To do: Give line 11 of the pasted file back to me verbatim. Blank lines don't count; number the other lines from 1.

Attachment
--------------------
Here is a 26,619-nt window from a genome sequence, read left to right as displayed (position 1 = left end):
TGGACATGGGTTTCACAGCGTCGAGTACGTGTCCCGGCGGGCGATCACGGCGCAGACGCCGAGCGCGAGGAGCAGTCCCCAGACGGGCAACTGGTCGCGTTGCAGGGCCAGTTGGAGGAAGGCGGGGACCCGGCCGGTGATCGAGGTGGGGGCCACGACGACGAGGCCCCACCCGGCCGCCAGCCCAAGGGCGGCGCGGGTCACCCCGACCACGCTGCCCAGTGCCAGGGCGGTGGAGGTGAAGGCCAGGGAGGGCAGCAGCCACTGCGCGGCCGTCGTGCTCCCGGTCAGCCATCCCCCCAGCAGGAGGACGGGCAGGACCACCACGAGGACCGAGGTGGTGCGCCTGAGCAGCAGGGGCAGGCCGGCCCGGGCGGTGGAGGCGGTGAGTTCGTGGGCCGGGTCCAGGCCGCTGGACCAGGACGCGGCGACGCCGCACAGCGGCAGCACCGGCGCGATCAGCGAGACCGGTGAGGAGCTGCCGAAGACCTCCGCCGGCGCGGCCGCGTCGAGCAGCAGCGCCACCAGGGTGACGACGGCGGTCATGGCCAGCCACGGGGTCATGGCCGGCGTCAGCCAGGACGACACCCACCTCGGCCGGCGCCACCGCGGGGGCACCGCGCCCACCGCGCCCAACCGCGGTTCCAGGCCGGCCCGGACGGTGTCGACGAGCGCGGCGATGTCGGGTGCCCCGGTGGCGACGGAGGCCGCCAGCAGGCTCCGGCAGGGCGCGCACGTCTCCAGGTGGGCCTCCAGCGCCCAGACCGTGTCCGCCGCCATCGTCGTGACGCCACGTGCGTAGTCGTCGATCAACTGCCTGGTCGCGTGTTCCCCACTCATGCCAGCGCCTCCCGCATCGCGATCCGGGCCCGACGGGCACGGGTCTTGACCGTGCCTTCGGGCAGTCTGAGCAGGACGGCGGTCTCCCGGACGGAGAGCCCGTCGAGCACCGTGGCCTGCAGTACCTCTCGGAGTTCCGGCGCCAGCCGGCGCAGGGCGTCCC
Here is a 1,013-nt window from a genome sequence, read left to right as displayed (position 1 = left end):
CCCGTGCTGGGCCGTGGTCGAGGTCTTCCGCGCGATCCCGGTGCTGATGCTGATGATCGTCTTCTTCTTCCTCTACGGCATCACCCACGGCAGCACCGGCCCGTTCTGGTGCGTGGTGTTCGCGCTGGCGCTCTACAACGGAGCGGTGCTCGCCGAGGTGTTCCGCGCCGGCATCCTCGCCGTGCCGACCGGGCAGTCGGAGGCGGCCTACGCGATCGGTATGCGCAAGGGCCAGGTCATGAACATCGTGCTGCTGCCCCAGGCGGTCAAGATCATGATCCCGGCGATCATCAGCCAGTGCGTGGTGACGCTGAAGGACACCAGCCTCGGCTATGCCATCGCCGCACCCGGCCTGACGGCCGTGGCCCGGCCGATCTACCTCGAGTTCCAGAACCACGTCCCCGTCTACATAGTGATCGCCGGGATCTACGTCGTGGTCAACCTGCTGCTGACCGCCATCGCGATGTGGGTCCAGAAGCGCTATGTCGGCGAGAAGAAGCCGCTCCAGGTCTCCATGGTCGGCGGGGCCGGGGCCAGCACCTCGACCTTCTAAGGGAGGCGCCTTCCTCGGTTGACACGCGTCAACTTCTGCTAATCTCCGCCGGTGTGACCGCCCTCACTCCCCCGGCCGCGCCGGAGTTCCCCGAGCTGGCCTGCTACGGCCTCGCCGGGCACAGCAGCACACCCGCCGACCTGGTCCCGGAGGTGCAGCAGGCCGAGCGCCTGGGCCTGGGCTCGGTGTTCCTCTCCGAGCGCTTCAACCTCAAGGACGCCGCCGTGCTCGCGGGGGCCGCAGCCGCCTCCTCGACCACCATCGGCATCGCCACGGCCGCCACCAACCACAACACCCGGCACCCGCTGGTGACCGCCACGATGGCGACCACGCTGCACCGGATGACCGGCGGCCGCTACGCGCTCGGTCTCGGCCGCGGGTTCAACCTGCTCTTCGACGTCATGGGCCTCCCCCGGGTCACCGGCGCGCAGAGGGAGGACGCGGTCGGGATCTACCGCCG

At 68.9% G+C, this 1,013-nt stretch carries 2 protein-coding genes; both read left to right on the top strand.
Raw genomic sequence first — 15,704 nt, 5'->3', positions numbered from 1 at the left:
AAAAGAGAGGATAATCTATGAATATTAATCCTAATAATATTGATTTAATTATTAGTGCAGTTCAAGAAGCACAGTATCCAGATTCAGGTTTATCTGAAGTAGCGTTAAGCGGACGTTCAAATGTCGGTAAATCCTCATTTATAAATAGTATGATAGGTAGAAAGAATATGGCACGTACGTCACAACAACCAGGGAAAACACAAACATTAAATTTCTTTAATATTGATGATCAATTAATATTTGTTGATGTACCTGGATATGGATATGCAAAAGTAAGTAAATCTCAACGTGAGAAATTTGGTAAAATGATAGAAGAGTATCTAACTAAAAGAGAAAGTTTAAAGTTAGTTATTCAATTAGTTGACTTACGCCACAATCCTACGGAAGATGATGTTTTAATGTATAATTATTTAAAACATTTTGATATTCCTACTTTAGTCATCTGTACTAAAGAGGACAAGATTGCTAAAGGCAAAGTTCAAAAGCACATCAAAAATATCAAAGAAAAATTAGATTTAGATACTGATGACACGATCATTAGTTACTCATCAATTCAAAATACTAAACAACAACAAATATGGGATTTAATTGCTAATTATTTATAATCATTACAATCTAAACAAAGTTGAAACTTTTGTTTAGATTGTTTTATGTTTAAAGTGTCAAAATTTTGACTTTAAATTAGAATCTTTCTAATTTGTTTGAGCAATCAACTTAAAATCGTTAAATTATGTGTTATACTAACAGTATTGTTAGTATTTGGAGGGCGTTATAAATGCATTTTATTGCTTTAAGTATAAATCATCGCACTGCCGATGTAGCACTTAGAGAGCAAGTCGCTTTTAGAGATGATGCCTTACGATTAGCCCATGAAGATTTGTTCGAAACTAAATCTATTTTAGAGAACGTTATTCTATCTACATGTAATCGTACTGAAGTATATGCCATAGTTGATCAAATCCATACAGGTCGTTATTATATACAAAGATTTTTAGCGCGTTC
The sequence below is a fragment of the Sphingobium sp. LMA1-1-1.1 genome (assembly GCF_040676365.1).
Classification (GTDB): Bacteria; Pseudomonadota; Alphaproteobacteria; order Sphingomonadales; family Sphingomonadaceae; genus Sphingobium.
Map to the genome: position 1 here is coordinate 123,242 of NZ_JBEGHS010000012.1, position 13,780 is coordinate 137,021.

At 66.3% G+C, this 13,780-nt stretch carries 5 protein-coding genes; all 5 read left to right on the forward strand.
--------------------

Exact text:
At 66.3% G+C, this 13,780-nt stretch carries 5 protein-coding genes; all 5 read left to right on the forward strand.